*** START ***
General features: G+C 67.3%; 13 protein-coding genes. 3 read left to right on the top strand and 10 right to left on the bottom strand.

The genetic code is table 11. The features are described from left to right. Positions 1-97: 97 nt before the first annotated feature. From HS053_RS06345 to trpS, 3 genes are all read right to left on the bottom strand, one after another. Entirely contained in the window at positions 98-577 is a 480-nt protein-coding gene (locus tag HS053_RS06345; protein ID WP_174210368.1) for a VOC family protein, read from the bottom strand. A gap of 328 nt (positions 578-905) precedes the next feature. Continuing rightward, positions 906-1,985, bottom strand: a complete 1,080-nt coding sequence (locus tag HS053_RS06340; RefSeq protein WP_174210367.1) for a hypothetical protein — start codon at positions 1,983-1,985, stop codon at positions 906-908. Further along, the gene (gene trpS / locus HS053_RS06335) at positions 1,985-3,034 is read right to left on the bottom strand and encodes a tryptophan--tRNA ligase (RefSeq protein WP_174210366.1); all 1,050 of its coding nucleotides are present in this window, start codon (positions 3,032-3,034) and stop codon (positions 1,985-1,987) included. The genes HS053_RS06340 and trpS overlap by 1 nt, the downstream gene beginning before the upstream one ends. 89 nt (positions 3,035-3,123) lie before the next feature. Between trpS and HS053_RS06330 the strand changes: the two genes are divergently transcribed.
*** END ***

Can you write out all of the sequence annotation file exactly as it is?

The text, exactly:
General features: G+C 67.3%; 13 protein-coding genes. 3 read left to right on the top strand and 10 right to left on the bottom strand.

The genetic code is table 11. The features are described from left to right. Positions 1-97: 97 nt before the first annotated feature. From HS053_RS06345 to trpS, 3 genes are all read right to left on the bottom strand, one after another. Entirely contained in the window at positions 98-577 is a 480-nt protein-coding gene (locus tag HS053_RS06345; protein ID WP_174210368.1) for a VOC family protein, read from the bottom strand. A gap of 328 nt (positions 578-905) precedes the next feature. Continuing rightward, positions 906-1,985, bottom strand: a complete 1,080-nt coding sequence (locus tag HS053_RS06340; RefSeq protein WP_174210367.1) for a hypothetical protein — start codon at positions 1,983-1,985, stop codon at positions 906-908. Further along, the gene (gene trpS / locus HS053_RS06335) at positions 1,985-3,034 is read right to left on the bottom strand and encodes a tryptophan--tRNA ligase (RefSeq protein WP_174210366.1); all 1,050 of its coding nucleotides are present in this window, start codon (positions 3,032-3,034) and stop codon (positions 1,985-1,987) included. The genes HS053_RS06340 and trpS overlap by 1 nt, the downstream gene beginning before the upstream one ends. 89 nt (positions 3,035-3,123) lie before the next feature. Between trpS and HS053_RS06330 the strand changes: the two genes are divergently transcribed.